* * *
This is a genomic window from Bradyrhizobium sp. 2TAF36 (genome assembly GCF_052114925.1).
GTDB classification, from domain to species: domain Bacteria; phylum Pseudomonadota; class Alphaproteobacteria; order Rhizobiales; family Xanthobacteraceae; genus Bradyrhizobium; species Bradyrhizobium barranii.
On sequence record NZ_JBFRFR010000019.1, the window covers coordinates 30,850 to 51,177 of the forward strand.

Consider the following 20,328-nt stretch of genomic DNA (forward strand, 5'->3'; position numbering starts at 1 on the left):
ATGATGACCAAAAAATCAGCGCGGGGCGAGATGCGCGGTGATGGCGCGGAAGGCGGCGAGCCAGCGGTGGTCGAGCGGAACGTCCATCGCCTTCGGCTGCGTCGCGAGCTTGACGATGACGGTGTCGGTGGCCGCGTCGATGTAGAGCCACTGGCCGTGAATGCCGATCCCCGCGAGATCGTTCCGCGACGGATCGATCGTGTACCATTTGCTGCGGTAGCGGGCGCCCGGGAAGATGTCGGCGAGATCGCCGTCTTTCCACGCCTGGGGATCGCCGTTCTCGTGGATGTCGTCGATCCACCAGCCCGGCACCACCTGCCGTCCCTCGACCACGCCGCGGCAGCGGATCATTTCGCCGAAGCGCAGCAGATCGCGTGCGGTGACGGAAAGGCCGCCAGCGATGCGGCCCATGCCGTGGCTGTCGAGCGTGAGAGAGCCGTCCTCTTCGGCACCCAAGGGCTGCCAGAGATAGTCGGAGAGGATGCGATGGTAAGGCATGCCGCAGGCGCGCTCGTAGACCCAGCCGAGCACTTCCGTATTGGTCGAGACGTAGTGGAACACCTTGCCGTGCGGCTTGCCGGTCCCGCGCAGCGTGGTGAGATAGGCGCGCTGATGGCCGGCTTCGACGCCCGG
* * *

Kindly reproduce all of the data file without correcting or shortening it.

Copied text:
This is a genomic window from Bradyrhizobium sp. 2TAF36 (genome assembly GCF_052114925.1).
GTDB classification, from domain to species: domain Bacteria; phylum Pseudomonadota; class Alphaproteobacteria; order Rhizobiales; family Xanthobacteraceae; genus Bradyrhizobium; species Bradyrhizobium barranii.
On sequence record NZ_JBFRFR010000019.1, the window covers coordinates 30,850 to 51,177 of the forward strand.

Consider the following 20,328-nt stretch of genomic DNA (forward strand, 5'->3'; position numbering starts at 1 on the left):
ATGATGACCAAAAAATCAGCGCGGGGCGAGATGCGCGGTGATGGCGCGGAAGGCGGCGAGCCAGCGGTGGTCGAGCGGAACGTCCATCGCCTTCGGCTGCGTCGCGAGCTTGACGATGACGGTGTCGGTGGCCGCGTCGATGTAGAGCCACTGGCCGTGAATGCCGATCCCCGCGAGATCGTTCCGCGACGGATCGATCGTGTACCATTTGCTGCGGTAGCGGGCGCCCGGGAAGATGTCGGCGAGATCGCCGTCTTTCCACGCCTGGGGATCGCCGTTCTCGTGGATGTCGTCGATCCACCAGCCCGGCACCACCTGCCGTCCCTCGACCACGCCGCGGCAGCGGATCATTTCGCCGAAGCGCAGCAGATCGCGTGCGGTGACGGAAAGGCCGCCAGCGATGCGGCCCATGCCGTGGCTGTCGAGCGTGAGAGAGCCGTCCTCTTCGGCACCCAAGGGCTGCCAGAGATAGTCGGAGAGGATGCGATGGTAAGGCATGCCGCAGGCGCGCTCGTAGACCCAGCCGAGCACTTCCGTATTGGTCGAGACGTAGTGGAACACCTTGCCGTGCGGCTTGCCGGTCCCGCGCAGCGTGGTGAGATAGGCGCGCTGATGGCCGGCTTCGACGCCCGG